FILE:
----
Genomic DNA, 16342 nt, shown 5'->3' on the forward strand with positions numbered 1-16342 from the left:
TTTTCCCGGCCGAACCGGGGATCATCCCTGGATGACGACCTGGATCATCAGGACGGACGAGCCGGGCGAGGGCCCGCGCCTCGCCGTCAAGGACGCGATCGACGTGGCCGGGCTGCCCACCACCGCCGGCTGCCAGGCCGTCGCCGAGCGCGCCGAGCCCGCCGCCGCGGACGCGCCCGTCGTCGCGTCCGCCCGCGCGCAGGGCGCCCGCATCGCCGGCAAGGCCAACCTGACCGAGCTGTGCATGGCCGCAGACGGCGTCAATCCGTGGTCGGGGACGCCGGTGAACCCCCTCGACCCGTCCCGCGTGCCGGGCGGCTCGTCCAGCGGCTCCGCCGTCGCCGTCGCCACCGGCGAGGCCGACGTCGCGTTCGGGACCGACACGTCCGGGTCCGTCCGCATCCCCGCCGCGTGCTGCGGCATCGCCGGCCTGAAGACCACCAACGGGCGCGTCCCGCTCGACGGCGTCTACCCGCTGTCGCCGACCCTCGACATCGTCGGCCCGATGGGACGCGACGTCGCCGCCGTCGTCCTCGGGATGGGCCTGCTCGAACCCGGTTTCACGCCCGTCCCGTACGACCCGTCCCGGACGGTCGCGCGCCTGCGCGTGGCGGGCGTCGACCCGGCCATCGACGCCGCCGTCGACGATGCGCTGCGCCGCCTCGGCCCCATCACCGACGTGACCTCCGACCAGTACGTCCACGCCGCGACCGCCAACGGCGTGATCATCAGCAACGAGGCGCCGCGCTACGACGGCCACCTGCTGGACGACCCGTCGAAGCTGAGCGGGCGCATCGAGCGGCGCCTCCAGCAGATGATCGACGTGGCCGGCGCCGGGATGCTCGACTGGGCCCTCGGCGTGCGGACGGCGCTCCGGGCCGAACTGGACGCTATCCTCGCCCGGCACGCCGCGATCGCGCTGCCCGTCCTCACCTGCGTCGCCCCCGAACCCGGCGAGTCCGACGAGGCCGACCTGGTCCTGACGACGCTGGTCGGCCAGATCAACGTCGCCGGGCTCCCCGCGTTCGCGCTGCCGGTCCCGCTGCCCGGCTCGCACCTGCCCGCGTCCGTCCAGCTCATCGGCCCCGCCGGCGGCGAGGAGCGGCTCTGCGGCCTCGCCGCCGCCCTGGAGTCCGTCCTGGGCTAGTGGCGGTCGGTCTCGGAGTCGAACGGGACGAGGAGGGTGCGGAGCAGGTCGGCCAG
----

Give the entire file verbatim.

Genomic DNA, 16342 nt, shown 5'->3' on the forward strand with positions numbered 1-16342 from the left:
TTTTCCCGGCCGAACCGGGGATCATCCCTGGATGACGACCTGGATCATCAGGACGGACGAGCCGGGCGAGGGCCCGCGCCTCGCCGTCAAGGACGCGATCGACGTGGCCGGGCTGCCCACCACCGCCGGCTGCCAGGCCGTCGCCGAGCGCGCCGAGCCCGCCGCCGCGGACGCGCCCGTCGTCGCGTCCGCCCGCGCGCAGGGCGCCCGCATCGCCGGCAAGGCCAACCTGACCGAGCTGTGCATGGCCGCAGACGGCGTCAATCCGTGGTCGGGGACGCCGGTGAACCCCCTCGACCCGTCCCGCGTGCCGGGCGGCTCGTCCAGCGGCTCCGCCGTCGCCGTCGCCACCGGCGAGGCCGACGTCGCGTTCGGGACCGACACGTCCGGGTCCGTCCGCATCCCCGCCGCGTGCTGCGGCATCGCCGGCCTGAAGACCACCAACGGGCGCGTCCCGCTCGACGGCGTCTACCCGCTGTCGCCGACCCTCGACATCGTCGGCCCGATGGGACGCGACGTCGCCGCCGTCGTCCTCGGGATGGGCCTGCTCGAACCCGGTTTCACGCCCGTCCCGTACGACCCGTCCCGGACGGTCGCGCGCCTGCGCGTGGCGGGCGTCGACCCGGCCATCGACGCCGCCGTCGACGATGCGCTGCGCCGCCTCGGCCCCATCACCGACGTGACCTCCGACCAGTACGTCCACGCCGCGACCGCCAACGGCGTGATCATCAGCAACGAGGCGCCGCGCTACGACGGCCACCTGCTGGACGACCCGTCGAAGCTGAGCGGGCGCATCGAGCGGCGCCTCCAGCAGATGATCGACGTGGCCGGCGCCGGGATGCTCGACTGGGCCCTCGGCGTGCGGACGGCGCTCCGGGCCGAACTGGACGCTATCCTCGCCCGGCACGCCGCGATCGCGCTGCCCGTCCTCACCTGCGTCGCCCCCGAACCCGGCGAGTCCGACGAGGCCGACCTGGTCCTGACGACGCTGGTCGGCCAGATCAACGTCGCCGGGCTCCCCGCGTTCGCGCTGCCGGTCCCGCTGCCCGGCTCGCACCTGCCCGCGTCCGTCCAGCTCATCGGCCCCGCCGGCGGCGAGGAGCGGCTCTGCGGCCTCGCCGCCGCCCTGGAGTCCGTCCTGGGCTAGTGGCGGTCGGTCTCGGAGTCGAACGGGACGAGGAGGGTGCGGAGCAGGTCGGCCAG